1964 BBFC Cert. “U”

The Devil Ship Pirates

Opening titles:- “July 1588: In the English Channel the British Fleet has been battling for two days against the mighty Spanish Armada….Badly damaged, with half their crews killed, the ships of Spain battle their way on up the Channel. And in the thickest part of the fighting is one of the smallest Spanish ships – the licensed privateer ‘Diablo’.”
Robeles, the pirate captain of the Diablo, puts in for repairs and convinces the local villagers that the English fleet has been defeated….

3- TDSP 1
Production Details

A Hammer film production released by Columbia Pictures
Copyright MCMLXIII Hammer film Productions Ltd. – All rights reserved
MPAA Approved Certificate

The characters and incidents portrayed and the names used herein are fictitious and any similarity to the name, character, or history of any person is entirely accidental and unintentional

RCA Sound Recording
Megascope
Produced at Bray Studios, England
Eastmancolour by Pathe 86 mins

Filming Began: 19th August 1963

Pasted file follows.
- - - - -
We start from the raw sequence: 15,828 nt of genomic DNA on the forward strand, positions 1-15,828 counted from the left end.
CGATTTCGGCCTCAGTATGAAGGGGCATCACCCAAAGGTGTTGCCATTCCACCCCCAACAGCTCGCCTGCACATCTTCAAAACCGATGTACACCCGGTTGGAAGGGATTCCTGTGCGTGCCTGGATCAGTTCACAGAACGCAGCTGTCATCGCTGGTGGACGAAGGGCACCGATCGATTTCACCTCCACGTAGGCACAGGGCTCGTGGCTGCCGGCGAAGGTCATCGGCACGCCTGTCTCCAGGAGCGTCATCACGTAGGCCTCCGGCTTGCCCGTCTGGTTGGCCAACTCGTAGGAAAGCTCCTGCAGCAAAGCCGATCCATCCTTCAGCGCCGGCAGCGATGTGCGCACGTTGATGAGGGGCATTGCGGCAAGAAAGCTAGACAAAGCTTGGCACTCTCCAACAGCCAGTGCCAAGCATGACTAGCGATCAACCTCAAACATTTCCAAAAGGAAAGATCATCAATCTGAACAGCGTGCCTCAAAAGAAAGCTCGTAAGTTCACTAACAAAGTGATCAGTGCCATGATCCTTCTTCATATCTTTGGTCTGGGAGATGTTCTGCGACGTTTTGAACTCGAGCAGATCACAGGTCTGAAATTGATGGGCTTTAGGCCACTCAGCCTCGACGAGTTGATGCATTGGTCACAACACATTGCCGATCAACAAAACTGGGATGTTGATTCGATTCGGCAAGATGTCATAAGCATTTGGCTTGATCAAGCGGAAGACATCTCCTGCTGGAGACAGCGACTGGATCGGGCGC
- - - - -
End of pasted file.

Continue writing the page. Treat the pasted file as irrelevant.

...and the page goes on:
UK Release: 9th August 1964

Studio:
Bray Studios, Down Place, Oakley Green, Berkshire

Location:
Maidenhead, Berkshire

Stills from film

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Cast & Crew

Red = Uncredited

Original Poster
The Devil-Ship Pirates 1964

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Footnotes

Actor Johnny Briggs has a very small role in this film. He is now well-known to millions of television viewers as Mike Baldwin in Granada TV’s ”Coronation Street”.

Another British soap star appears here – Leonard Fenton. He went on to play Dr Harold Legg in BBC TV’s “Eastenders”.

Regular Assistant Director Bert Batt joins Hammer with this production. In 1969, he wrote the story (with Anthony Nelson Keys) and the screenplay for “Frankenstein Must Be Destroyed”.

Director Don Sharp made two more films for Hammer – “The Kiss of the Vampire” (1963) and “Rasputin – the Mad Monk” (1966). His other credits include “Witchcraft” (1964, with Lon Chaney, Jr,), “The Face of Fu Manchu” (1965), “The Brides of Fu Manchu” (1966, both with Christopher Lee) and “Jules Verne’s Rocket to the Moon” (1967).

The title boat Diablo capsized during shooting and about 30 people ended up in the water along with camera, sound equipment, props etc. It was caused during a scheduled tea break in shooting, when the tea boat came alongside and everyone rushed to that side of the boat. The Diablo was so badly damaged they decided to set fire to the actual boat in the final scenes, rather than use a model as planned.

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